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[302] prelate had yielded on Wednesday, July 15th, to the pressure exerted upon him by issuing a brief address to the Irish, urging them to abstain from violence, he caused to be published at the same time a long letter to Horace Greeley, expressing his sympathy with the opponents of the war, and his belief that the Irish were the victims of oppression. On Thursday Archbishop Hughes issued a call for a meeting at his residence, at Madison avenue and Thirty-sixth street, on the following day, of “the men of New York who are now called in many of the papers rioters.” At the time appointed between three thousand and five thousand persons assembled there, and listened to a sensible exhortation to good conduct, at the conclusion of which they returned to their homes as peaceably as they had come together. Such an effort, if made four days earlier, would have prevented incalculable suffering and loss.

The riots were brought to an end on the evening of Thursday, July 16th, and the city immediately resumed its customary aspect, while the authorities proceeded to calculate the amount of damage that had been sustained. The exact number of rioters killed was never ascertained. It was reported, how truly I cannot say, that the remains of many — of them were secretly carried into the country for burial. Governor Seymour, in his next annual message, stated that “the number of killed and wounded is estimated by the police to be at least one thousand.” The mortality statistics for the riot week at the City Inspector's office showed an increase of four hundred and fifty over the average weekly mortality, including ninety deaths from gun-shot wounds. The increase for the month was twelve hundred. A large number of wounded persons probably died during the following week. Only three policemen were killed. The damage to property was more precisely estimated. A committee was appointed by the county supervisors to audit claims for damages, for all of which the county was responsible under law. Claims were presented to the amount of $2,500,000, of which $1,500,000 were allowed, and were paid as expeditiously as possible.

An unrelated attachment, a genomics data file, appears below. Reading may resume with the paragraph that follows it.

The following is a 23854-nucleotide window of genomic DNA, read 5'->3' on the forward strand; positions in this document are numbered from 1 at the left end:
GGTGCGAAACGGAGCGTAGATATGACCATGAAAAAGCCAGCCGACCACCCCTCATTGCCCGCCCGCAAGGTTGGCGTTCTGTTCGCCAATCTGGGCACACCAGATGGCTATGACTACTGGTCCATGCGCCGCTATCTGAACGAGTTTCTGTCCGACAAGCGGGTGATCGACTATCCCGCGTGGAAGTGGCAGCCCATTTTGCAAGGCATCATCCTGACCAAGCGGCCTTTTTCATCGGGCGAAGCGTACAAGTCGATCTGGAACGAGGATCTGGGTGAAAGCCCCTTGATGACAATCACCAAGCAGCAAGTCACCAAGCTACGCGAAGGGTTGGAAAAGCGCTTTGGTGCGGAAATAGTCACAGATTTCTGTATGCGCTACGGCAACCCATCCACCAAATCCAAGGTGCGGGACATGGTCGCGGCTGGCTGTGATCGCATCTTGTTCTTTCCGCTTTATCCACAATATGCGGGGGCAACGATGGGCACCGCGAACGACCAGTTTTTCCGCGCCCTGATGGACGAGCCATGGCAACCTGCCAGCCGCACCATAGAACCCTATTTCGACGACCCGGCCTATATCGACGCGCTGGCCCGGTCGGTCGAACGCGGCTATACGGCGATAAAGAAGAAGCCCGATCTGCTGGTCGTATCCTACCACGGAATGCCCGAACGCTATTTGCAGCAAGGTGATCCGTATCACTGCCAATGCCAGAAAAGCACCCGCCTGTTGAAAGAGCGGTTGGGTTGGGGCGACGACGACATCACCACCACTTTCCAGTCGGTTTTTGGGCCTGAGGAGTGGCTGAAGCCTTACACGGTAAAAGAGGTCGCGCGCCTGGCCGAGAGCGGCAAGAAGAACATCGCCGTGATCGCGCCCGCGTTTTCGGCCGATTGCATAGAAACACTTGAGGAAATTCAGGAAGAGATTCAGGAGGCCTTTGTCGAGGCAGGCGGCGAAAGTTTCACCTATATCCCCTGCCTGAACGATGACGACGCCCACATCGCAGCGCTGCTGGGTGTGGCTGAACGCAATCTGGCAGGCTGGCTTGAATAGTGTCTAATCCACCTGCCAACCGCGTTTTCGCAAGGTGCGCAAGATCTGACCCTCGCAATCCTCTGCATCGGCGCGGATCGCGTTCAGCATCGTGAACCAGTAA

On July 17th, an unexpected order was received from the War Department relieving General Brown from the command of the city and harbor of New York, General Canby being sent from Washington to assume the position. On the following day, General Wool was superseded by Major General John A. Dix. Old age and consequent infirmity rendered the removal of General Wool from so responsible a command a matter of perfect propriety, but the citizens of New York, conscious of the debt of gratitude they owed to General Brown, were very reluctant to see him so peremptorily supplanted

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